By Nadine Matthews, Special to the AFRO

Aesha Ash had already been retired from dancing for several years when the image flashed across the television screen. A familiar wave of frustration ran through her. She was in her living room and her daughter was playing at her feet. A magazine whose cover she graced lay on the coffee table. “It was a stereotypical image of a woman of color,” she remembers. “It was very vulgar, very loud. I just looked at my little girl.” Her eyes fell on the magazine in front of her. “I felt very sad. I thought to myself, what was all of that hard work and sacrifice for?”

Former Ballerina Aesha Ash visits young girls in her hometown in full ballet regalia. (Courtesy Photo)

Born and raised in Rochester, N.Y., Ash had spent much of her career as the only African-American ballerina at the famed New York City Ballet. Though she had taken jazz since she was a young girl, ballet wasn’t a goal until she was encouraged to do so as a teen. Ash, who now lives with her husband and two children near Silicon Valley explains, “I started ballet late and not with the natural talent of someone like Misty Copeland. I spent my entire career trying to catch up. I had to work one hundred and twenty percent.” Still, she fell in love with the dance and, driven to show the world that Black women also embodied the qualities typical of ballet characters, stayed committed. “I wanted to show the world that women of color and people from my community are not a stereotype. Ballet is the most elegant thing you can think of. It’s the antithesis of what one thinks of stereotypically as a woman of color.”

Ash’s ambitions were sustained by the love and support of her family. She stumbled a bit when she lost her sister to cancer soon after joining New York City Ballet, but leaned on her father to get her through days that were full of passion, wonder and challenge as she mastered her craft.

Former Ballerina Aesha Ash visits young girls in her hometown in full ballet regalia. (Courtesy Photo)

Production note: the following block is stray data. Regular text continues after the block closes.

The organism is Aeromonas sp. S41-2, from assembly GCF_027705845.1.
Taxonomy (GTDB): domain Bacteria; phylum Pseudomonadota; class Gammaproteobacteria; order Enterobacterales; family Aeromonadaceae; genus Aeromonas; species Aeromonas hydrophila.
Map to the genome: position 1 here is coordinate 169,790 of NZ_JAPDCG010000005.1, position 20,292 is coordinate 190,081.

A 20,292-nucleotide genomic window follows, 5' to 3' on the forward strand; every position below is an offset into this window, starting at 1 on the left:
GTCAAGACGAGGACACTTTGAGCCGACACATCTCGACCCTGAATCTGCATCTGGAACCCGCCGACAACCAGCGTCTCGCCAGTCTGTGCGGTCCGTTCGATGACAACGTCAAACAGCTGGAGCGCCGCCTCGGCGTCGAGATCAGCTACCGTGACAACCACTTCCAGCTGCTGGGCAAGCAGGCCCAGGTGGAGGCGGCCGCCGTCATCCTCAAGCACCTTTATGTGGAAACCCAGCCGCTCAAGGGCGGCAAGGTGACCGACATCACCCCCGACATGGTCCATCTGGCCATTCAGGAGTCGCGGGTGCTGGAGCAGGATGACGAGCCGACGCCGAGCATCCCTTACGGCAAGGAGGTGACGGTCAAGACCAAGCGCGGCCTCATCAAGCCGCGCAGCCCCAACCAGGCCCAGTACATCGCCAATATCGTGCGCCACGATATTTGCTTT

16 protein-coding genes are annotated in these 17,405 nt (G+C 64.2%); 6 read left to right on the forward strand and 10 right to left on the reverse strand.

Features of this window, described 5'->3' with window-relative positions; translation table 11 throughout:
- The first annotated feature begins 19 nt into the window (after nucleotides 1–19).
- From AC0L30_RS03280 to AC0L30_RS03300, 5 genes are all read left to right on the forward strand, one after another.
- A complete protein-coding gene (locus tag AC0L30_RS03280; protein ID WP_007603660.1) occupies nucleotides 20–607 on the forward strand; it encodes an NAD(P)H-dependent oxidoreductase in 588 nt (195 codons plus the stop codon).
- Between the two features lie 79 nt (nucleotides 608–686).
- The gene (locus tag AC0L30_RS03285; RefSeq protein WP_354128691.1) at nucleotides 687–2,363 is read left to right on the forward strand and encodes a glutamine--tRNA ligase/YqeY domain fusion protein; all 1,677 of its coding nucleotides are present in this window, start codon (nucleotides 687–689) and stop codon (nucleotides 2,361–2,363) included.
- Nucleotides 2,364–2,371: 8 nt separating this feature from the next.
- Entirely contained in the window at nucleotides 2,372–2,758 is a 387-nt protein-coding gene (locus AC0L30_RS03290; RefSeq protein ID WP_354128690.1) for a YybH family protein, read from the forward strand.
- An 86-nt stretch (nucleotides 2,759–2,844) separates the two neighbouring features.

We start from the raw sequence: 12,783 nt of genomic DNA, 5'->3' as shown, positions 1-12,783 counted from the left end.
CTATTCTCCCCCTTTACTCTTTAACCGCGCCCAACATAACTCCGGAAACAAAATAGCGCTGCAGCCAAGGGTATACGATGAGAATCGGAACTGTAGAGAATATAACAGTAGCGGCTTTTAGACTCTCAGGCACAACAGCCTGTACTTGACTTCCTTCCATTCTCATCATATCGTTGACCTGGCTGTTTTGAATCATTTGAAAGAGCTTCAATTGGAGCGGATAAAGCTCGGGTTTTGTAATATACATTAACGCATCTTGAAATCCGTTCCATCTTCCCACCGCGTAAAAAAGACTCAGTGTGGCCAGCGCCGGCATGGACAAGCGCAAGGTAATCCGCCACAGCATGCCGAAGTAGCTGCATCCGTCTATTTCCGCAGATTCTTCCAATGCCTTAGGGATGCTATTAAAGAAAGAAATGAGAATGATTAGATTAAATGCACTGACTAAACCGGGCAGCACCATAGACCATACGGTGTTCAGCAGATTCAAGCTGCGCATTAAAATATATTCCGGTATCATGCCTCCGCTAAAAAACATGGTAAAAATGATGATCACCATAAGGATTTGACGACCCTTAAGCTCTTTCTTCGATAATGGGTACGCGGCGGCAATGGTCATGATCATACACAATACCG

Ash had attended predominantly White institutions since elementary school and the regular onslaught of micro aggressions she had encountered then did not abate in the ballet world. She braved crushing despair, soldiering on partly due to a sense of duty. Ash doesn’t go into specifics but the scars from some of the more unpleasant aspects of her experience are evident in her voice. “I wanted to be a principal dancer not only to be a dancer but to have a platform to show the world, ‘Look, I’m a woman of color. I too and you too can be a princess or a fairy.’”

She left New York City Ballet in 2001 after she also lost her father to cancer. “At that point,” she recalls, “I found it very hard to continue.” Convinced by a fan not to give up dancing entirely, she danced with Switzerland’s Bejart Ballet for a couple of years, then Alonzo King’s LINES Ballet before retiring completely in 2008 at the age of 31; young even for a ballerina.

Ash focused, for the most part, on being a wife and mother; until that afternoon the troubling image flitted across her television screen. “I sat back and said to myself, ‘Do I have to take this? Do I have to accept this image? I wondered, why no one was doing more to counter it?” She soon took on the challenge herself, starting the Swan Dreams Project. Per the organization’s website, her mission is to, “help change the demoralized, objectified and caricatured images of African-American women by showing the world that beauty is not reserved for any particular race or socioeconomic background.”

At first she took images of herself in various settings, making sure to include pictures in her old inner city Rochester neighborhood as well. “I wanted to inspire kids in my community and it was important to them to know that I, a classically trained ballerina came from this community. I was so excited because that was exactly the reaction I got.” She posted the images on her social media pages and they soon went viral. Black women wrote to her, confessing the images had moved them to tears.

Today, Ash does speaking engagements, workshops, week-long camps and after school programs, all aimed, she explains, at “changing the way the world sees people of color, especially women and especially from inner city environments.”